Name  Obsessive Compulsive Disorder (OCD)
Related to/Also known as 
Symptoms of OCD

OCD is a mental health condition. Mental health conditions are problems with the way you think or feel.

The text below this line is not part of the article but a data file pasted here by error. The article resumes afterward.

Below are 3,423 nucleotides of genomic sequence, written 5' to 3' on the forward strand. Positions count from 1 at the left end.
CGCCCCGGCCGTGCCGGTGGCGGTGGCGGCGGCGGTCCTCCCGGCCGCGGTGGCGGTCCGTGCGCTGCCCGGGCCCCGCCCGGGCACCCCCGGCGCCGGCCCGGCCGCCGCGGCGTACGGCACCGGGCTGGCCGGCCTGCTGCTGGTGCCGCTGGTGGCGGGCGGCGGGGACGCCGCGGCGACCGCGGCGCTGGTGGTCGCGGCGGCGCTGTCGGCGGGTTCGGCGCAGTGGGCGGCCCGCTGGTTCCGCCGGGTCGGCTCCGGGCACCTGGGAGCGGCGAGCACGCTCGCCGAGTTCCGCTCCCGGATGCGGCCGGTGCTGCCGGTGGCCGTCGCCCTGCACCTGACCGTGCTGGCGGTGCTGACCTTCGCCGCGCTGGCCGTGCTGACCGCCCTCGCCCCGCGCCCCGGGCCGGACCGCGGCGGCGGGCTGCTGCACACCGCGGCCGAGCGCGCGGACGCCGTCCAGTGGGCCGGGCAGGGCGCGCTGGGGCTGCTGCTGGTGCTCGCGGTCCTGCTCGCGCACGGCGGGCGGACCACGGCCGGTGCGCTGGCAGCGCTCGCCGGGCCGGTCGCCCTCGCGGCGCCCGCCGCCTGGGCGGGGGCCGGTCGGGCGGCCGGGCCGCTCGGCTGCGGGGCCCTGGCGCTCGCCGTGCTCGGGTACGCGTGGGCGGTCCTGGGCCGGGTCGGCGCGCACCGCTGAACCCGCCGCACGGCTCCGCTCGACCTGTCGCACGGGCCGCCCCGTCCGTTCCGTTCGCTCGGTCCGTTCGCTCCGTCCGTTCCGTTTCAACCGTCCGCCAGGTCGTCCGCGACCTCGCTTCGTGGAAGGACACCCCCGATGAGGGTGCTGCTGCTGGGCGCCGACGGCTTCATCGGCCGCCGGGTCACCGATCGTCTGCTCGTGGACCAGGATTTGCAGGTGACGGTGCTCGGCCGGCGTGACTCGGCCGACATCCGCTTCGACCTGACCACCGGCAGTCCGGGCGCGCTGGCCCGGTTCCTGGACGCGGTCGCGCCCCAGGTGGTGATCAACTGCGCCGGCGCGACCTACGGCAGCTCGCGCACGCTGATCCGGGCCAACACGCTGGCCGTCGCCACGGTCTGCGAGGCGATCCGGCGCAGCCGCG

Neurological conditions are problems with your brain or nervous system. Neurological conditions can sometimes lead to mental health problems.